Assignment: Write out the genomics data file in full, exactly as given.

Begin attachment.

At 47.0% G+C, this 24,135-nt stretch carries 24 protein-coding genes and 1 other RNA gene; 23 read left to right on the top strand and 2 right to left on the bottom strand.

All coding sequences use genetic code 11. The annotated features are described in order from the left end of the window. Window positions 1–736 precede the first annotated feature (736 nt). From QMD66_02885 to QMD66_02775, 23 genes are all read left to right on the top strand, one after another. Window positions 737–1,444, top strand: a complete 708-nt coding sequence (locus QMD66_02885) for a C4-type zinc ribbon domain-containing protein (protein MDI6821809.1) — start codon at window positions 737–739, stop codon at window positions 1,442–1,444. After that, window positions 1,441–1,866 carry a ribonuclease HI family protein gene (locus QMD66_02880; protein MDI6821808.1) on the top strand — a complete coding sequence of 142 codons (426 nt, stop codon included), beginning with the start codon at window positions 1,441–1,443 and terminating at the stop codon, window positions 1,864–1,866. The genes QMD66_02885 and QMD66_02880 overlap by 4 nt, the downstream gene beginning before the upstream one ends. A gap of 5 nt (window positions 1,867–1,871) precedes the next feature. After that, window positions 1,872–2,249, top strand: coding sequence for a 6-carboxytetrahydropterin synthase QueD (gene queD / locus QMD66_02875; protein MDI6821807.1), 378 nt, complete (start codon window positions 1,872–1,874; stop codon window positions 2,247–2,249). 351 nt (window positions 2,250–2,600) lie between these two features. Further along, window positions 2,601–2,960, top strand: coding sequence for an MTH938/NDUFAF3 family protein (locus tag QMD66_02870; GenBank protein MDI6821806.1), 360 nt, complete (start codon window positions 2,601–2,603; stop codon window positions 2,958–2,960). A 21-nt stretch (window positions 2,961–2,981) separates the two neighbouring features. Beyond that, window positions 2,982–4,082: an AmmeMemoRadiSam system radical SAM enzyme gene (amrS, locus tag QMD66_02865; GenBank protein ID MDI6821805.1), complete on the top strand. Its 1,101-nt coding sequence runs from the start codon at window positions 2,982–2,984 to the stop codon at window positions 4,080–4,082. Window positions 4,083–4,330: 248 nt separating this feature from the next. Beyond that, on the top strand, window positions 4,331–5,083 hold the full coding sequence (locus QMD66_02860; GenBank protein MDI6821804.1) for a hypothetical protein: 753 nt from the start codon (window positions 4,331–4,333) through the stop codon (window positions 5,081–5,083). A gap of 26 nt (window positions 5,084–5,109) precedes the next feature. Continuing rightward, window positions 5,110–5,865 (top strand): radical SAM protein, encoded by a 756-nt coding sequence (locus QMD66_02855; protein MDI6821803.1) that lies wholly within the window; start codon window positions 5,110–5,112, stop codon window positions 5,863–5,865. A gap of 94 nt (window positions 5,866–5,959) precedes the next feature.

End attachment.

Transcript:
At 47.0% G+C, this 24,135-nt stretch carries 24 protein-coding genes and 1 other RNA gene; 23 read left to right on the top strand and 2 right to left on the bottom strand.

All coding sequences use genetic code 11. The annotated features are described in order from the left end of the window. Window positions 1–736 precede the first annotated feature (736 nt). From QMD66_02885 to QMD66_02775, 23 genes are all read left to right on the top strand, one after another. Window positions 737–1,444, top strand: a complete 708-nt coding sequence (locus QMD66_02885) for a C4-type zinc ribbon domain-containing protein (protein MDI6821809.1) — start codon at window positions 737–739, stop codon at window positions 1,442–1,444. After that, window positions 1,441–1,866 carry a ribonuclease HI family protein gene (locus QMD66_02880; protein MDI6821808.1) on the top strand — a complete coding sequence of 142 codons (426 nt, stop codon included), beginning with the start codon at window positions 1,441–1,443 and terminating at the stop codon, window positions 1,864–1,866. The genes QMD66_02885 and QMD66_02880 overlap by 4 nt, the downstream gene beginning before the upstream one ends. A gap of 5 nt (window positions 1,867–1,871) precedes the next feature. After that, window positions 1,872–2,249, top strand: coding sequence for a 6-carboxytetrahydropterin synthase QueD (gene queD / locus QMD66_02875; protein MDI6821807.1), 378 nt, complete (start codon window positions 1,872–1,874; stop codon window positions 2,247–2,249). 351 nt (window positions 2,250–2,600) lie between these two features. Further along, window positions 2,601–2,960, top strand: coding sequence for an MTH938/NDUFAF3 family protein (locus tag QMD66_02870; GenBank protein MDI6821806.1), 360 nt, complete (start codon window positions 2,601–2,603; stop codon window positions 2,958–2,960). A 21-nt stretch (window positions 2,961–2,981) separates the two neighbouring features. Beyond that, window positions 2,982–4,082: an AmmeMemoRadiSam system radical SAM enzyme gene (amrS, locus tag QMD66_02865; GenBank protein ID MDI6821805.1), complete on the top strand. Its 1,101-nt coding sequence runs from the start codon at window positions 2,982–2,984 to the stop codon at window positions 4,080–4,082. Window positions 4,083–4,330: 248 nt separating this feature from the next. Beyond that, on the top strand, window positions 4,331–5,083 hold the full coding sequence (locus QMD66_02860; GenBank protein MDI6821804.1) for a hypothetical protein: 753 nt from the start codon (window positions 4,331–4,333) through the stop codon (window positions 5,081–5,083). A gap of 26 nt (window positions 5,084–5,109) precedes the next feature. Continuing rightward, window positions 5,110–5,865 (top strand): radical SAM protein, encoded by a 756-nt coding sequence (locus QMD66_02855; protein MDI6821803.1) that lies wholly within the window; start codon window positions 5,110–5,112, stop codon window positions 5,863–5,865. A gap of 94 nt (window positions 5,866–5,959) precedes the next feature.